Toxic Tuna is Raising Raw Fears

Waiter, is that mercury in my sushi?

If your sushi is made with fish, the answer is probably “yes.” That’s the scary news reported by The New York Times, which bought and tested tuna sushi from 20 Manhattan stores and restaurants. Several of the samples were so tainted with mercury that federal regulators could confiscate them for violating food safety rules. Experts warn that similar results would likely be found in other parts of the country as well.

It turns out that eating fish can be as hazardous to humans as it is to the fish.

As someone who hails from the “land of 10,000 lakes,” you’d think I’d be all about fish. Like most Minnesotans, I grew up eating fish and going fishing. Then I started to learn more about fish and decided I’d rather see these complex animals alive in their lake homes than dead on my plate. Fish, like other animals, are smart, can feel pain and even have their own distinct personalities.


Here’s what else I’ve learned: Fish is anything but “health food.”

As the Times study shows, tuna-and other fish-are often contaminated with mercury, a documented poison that can cause brain damage, memory loss, tremors, joint pain and gastrointestinal disturbances and has recently been linked to cardiovascular disease.

If you think mercury poisoning doesn’t happen in the U.S., think again. San Francisco physician Jane Hightower found that dozens of her patients had high levels of mercury in their bodies, and many showed symptoms of mercury poisoning, including hair loss, fatigue, depression, difficulty concentrating and headaches. When her patients stopped eating fish, their symptoms disappeared.

The Wall Street Journal reported on one of Dr. Hightower’s patients, 10-year-old Matthew Davis. Matthew had always excelled in school, but suddenly he was missing assignments and struggling with basic math. His teachers said that Matthew could barely write a simple sentence. What’s more, Matthew’s fingers had started to curl, and this formerly excellent athlete could no longer catch a football. One specialist told Matthew’s parents that their son had a learning disability.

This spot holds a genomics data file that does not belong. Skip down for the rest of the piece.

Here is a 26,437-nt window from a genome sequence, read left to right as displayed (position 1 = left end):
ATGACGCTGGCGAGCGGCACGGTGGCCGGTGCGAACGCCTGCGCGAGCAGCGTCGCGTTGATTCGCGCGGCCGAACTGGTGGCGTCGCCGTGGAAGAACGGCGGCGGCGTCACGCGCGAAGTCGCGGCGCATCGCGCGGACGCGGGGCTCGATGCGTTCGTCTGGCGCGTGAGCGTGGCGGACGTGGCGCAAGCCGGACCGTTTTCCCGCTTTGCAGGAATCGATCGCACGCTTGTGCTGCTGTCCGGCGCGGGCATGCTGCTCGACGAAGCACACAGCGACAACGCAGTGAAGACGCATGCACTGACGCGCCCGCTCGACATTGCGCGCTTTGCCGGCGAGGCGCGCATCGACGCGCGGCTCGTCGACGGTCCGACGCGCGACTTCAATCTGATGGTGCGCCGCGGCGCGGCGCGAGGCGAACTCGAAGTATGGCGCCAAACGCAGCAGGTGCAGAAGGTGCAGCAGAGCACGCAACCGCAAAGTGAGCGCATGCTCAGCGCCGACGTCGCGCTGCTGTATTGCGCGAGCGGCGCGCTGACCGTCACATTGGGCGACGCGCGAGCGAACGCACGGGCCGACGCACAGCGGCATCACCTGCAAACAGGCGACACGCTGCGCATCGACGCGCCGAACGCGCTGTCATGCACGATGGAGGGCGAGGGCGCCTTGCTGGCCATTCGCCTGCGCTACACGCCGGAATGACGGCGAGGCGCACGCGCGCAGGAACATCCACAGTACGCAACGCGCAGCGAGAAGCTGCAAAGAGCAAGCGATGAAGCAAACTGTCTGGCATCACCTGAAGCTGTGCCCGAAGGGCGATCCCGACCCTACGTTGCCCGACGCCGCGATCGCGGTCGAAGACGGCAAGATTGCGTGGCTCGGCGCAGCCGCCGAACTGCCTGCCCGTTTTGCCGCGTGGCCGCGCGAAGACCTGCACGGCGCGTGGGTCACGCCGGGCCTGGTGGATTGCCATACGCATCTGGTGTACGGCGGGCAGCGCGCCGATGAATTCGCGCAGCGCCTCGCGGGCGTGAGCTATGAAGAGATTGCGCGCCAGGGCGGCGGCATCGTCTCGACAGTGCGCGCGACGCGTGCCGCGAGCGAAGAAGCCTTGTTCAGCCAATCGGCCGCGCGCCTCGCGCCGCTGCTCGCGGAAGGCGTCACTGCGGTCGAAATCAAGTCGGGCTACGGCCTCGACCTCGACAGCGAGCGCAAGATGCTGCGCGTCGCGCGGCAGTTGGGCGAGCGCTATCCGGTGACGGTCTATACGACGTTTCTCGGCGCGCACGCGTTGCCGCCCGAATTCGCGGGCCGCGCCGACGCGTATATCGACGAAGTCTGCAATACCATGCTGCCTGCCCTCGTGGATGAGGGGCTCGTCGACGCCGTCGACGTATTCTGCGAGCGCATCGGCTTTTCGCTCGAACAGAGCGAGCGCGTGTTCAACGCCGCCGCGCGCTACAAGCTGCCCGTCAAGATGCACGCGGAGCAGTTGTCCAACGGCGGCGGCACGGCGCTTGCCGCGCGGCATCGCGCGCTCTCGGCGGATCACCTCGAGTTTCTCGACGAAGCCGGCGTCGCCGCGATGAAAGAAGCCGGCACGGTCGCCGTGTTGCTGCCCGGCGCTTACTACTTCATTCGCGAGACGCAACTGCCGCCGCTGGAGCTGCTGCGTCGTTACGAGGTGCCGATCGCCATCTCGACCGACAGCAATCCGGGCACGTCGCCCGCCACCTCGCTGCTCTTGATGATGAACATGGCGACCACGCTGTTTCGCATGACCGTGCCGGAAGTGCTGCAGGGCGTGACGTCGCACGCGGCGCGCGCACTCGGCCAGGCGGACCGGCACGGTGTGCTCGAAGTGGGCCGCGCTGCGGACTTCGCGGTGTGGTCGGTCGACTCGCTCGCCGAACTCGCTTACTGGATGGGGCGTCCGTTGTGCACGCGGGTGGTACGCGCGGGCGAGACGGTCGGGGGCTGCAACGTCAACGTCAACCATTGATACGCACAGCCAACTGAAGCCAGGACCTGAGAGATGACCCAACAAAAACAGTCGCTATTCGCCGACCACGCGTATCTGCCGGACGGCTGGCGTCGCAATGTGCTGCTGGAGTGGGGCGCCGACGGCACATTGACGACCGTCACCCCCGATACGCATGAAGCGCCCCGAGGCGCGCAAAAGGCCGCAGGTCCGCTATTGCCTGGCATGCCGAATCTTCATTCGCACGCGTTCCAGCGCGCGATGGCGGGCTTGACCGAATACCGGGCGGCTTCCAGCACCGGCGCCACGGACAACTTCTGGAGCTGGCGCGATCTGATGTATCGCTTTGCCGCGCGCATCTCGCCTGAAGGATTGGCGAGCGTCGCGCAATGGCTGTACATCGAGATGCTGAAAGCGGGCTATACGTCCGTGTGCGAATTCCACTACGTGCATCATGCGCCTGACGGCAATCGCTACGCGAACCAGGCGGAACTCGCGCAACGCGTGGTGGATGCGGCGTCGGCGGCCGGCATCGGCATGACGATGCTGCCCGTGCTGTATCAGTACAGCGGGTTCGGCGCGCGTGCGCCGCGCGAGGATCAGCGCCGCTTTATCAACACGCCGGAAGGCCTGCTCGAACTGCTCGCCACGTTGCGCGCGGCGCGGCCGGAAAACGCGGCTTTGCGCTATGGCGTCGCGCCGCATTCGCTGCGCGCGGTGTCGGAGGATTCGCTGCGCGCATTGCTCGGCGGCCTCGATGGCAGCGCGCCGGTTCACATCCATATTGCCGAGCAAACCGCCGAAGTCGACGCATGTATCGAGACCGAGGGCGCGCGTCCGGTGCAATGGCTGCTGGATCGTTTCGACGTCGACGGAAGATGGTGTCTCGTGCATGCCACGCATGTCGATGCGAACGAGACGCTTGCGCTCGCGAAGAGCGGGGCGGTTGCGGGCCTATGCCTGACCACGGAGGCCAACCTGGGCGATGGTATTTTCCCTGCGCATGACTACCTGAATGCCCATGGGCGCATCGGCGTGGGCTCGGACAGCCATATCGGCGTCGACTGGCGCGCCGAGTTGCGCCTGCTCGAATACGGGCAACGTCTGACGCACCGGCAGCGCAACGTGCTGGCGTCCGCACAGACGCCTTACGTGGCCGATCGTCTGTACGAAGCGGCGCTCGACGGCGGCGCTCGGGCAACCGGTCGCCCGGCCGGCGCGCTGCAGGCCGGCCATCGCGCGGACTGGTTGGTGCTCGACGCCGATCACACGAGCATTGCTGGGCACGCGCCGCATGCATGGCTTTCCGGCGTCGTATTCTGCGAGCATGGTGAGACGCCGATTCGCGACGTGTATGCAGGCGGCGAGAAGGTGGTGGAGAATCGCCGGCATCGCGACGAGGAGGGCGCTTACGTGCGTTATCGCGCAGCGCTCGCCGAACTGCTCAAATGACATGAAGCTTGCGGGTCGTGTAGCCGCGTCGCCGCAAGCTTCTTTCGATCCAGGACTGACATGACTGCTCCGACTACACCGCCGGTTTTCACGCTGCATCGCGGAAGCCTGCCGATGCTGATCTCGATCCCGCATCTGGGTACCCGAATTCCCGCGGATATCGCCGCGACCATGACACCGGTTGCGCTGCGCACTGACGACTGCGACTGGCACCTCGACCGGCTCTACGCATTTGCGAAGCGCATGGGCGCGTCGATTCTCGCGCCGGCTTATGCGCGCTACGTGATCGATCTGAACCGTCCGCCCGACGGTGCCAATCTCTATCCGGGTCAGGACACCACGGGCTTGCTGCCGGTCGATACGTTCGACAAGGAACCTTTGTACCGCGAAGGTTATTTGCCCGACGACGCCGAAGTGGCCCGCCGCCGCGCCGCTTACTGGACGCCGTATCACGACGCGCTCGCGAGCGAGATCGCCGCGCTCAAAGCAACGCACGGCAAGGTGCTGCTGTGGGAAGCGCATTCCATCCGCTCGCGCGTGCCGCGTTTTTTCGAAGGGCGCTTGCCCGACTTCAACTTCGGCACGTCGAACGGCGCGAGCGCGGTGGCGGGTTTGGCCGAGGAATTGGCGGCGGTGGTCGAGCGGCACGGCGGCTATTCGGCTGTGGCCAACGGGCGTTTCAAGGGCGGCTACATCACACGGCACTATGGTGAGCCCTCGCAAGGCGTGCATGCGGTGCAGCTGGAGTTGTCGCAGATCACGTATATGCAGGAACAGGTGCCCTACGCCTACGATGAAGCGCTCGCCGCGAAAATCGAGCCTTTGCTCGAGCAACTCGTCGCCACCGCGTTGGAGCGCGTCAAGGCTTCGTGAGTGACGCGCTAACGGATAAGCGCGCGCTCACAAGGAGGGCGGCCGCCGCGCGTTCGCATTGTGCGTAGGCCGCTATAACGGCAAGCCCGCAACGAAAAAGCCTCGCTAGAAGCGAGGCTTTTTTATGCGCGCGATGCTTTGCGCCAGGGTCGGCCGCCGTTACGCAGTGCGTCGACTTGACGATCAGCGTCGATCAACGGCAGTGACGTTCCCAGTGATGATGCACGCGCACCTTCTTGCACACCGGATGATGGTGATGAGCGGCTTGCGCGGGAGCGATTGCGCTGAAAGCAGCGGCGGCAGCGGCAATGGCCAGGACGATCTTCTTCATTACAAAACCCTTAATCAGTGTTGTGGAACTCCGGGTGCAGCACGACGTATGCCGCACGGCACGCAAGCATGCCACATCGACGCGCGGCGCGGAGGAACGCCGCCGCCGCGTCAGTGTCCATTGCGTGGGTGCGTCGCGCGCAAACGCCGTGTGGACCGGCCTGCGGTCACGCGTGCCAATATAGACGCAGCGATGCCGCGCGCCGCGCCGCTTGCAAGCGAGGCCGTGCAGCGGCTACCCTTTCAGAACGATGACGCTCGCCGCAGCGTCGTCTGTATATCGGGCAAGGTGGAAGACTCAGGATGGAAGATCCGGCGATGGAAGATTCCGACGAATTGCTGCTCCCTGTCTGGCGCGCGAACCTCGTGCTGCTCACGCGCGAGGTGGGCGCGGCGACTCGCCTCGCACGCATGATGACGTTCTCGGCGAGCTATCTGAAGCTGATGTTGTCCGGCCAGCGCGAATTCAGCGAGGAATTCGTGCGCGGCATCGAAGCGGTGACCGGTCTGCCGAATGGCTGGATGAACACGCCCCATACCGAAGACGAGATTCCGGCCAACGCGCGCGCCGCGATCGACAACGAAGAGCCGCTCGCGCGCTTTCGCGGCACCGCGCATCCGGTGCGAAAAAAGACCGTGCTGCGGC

The real culprit was the canned tuna that Matthew had been eating for lunch and snacks. Tests revealed that Matthew’s blood-mercury level was nearly twice what the Environmental Protection Agency says is safe. After Matthew quit eating tuna, his blood-mercury level returned to zero and his condition dramatically improved.

This is far from an isolated case. Sen. John Kerry says that he has gone cold turkey on most fish after tests revealed that his mercury level was “sky-high.” A 2006 study found that one in every five women of childbearing age has mercury levels that exceed the government’s acceptable limit. Women who eat fish at least twice a week have the highest levels.

Even if you follow fish consumption guidelines, you may still be at risk. A Chicago Tribune three-part front-page investigative series, titled “Mercury Menace,” found that government regulations on fish are so lax as to be essentially worthless and that mercury levels in individual samples of fish sometimes spike far higher than the averages reported by the government. The paper also found high levels of mercury in orange roughy and walleye, two species for which the government has not issued consumer warnings.

Eating fish and other sea animals is our sole source of exposure to mercury. So if you’re worried about mercury and the other toxins in fish-including DDT, PCBs and dioxin, which have been linked to cancer and nervous system disorders-the solution is simple: Stop eating fish. If you eat fish to boost your heart health, eating low-fat vegetarian foods will help your heart even more.

And if you’re still tempted by that tuna sushi or tuna salad sandwich, just remember that you’ll be ingesting a toxic brew of bacteria, contaminants and heavy metals-and running the risk of going into the “fish fog” of mercury poisoning-with every single bite.

Paula Moore is a senior writer for People for the Ethical Treatment of Animals (PETA), 501 Front St., Norfolk, VA 23510